Wednesday, June 20, 2007

Remembering Why I Adopted In the First Place

I recognize that I have spent too much time in this blog addressing difficult, negative situations, without offering a bit of balance. I do feel it is important for those who choose to adopt older children to recognize how challenging the task will be, so I suppose I err on the side of realism when it comes to disclosing events in my life. But I would not be a very accurate reporter of my life's experiences or my soul's condition were I not to take some time to reflect upon why I adopted in the first place.

This week my wife is out of state helping other older children find homes, so I have been working from home and taking some vacation time. I typically take only about three weeks a year in "official" vacation (I am entitled to six weeks a year), and use the remaining three weeks in more casual ways, including this week. So, we said goodye to our family matriarch early on Tuesday morning, and I have spent the past two days being solo parent. Fortunatley for me, it is not a huge readjustment in my life, because I am the primary cook in our home (also the primary grocery shopper), do a fair amount of the household work and am quite comfortable in the nurturing and (usually) disciplining of children. So, we are glad Mom has the chance to be away from the rest of us, and we are doing just fine, thank you very much.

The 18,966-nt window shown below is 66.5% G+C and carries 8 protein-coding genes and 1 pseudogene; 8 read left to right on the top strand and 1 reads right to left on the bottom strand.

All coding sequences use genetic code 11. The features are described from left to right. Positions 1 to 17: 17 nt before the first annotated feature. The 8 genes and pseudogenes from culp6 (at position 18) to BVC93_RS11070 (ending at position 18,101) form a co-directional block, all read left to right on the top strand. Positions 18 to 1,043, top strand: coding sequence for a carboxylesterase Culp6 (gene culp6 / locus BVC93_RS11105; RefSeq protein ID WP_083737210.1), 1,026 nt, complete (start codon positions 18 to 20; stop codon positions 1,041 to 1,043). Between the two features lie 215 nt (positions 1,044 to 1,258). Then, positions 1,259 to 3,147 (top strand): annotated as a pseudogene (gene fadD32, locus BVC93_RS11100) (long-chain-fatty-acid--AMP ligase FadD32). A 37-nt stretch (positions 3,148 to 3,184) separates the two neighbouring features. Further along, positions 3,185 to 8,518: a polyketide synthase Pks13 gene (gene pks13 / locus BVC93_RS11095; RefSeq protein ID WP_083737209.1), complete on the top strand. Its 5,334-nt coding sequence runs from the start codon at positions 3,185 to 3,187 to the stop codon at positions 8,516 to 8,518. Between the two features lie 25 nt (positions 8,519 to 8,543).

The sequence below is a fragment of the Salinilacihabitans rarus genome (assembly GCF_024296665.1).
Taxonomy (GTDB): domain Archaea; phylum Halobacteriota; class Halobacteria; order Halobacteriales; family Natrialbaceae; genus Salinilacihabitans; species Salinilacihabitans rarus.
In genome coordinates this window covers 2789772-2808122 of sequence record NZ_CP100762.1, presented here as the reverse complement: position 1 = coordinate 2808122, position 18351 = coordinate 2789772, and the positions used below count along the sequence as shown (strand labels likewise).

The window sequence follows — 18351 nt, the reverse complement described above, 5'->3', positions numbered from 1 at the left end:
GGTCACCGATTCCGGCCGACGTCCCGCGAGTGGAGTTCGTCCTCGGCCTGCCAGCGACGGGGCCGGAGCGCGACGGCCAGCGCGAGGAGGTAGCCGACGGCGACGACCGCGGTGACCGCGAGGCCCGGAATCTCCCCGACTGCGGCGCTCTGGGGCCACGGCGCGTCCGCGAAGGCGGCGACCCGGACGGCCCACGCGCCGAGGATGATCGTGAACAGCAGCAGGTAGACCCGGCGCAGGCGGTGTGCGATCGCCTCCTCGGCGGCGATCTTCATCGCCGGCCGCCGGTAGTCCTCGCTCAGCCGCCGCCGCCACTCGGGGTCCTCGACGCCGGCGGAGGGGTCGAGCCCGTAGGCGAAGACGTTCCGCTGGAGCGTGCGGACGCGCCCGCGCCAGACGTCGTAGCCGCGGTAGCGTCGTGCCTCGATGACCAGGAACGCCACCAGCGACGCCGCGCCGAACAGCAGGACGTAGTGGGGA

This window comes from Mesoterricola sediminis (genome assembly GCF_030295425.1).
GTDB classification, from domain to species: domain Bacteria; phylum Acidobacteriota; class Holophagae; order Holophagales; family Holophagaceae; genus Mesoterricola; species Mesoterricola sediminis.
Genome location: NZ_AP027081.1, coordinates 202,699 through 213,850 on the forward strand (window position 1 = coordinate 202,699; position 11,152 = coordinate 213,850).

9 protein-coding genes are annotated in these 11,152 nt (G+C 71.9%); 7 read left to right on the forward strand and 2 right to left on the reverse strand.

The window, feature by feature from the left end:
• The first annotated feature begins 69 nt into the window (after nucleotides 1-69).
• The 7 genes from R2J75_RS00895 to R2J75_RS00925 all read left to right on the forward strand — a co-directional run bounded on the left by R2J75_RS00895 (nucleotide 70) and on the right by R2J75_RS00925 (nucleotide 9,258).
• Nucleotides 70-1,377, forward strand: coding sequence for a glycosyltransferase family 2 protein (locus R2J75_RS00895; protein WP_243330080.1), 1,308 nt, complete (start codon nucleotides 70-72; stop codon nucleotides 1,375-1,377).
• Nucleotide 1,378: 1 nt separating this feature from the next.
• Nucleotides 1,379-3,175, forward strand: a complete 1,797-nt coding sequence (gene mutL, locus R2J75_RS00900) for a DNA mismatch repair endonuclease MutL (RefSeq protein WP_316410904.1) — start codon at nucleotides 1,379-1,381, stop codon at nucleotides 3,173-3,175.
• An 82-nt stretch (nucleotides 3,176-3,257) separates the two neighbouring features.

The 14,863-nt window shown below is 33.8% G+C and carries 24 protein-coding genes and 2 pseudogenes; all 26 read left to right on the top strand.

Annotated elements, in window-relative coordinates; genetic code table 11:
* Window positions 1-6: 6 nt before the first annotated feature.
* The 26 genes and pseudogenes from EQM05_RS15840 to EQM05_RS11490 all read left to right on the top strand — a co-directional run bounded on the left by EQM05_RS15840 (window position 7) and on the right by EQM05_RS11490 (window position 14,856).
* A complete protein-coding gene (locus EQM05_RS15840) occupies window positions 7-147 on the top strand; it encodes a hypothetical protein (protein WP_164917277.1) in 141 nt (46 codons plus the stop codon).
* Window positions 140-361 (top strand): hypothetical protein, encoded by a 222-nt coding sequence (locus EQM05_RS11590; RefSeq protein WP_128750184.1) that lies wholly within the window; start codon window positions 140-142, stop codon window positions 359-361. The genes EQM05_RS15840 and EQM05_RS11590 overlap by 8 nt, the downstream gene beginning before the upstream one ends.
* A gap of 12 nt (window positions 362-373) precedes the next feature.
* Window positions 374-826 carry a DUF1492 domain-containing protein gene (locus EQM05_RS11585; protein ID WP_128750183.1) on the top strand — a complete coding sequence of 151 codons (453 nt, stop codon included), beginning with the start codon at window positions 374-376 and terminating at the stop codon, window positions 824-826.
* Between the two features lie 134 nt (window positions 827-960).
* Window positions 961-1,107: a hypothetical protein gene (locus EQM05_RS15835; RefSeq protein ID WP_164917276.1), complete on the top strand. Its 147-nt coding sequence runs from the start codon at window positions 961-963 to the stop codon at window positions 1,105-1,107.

This evening's parenting responsibility was to attend (and bring the snacks for) our son Ricardo's soccer game. His team of thirteen-year-old's is really quite impressive, and he, in particular, has some real skill. I am hardly a sports guy, so I don't know this for a fact, but I can tell by watching his moves on the field and comparing him with other players that he has quite a soccer future ahead of him.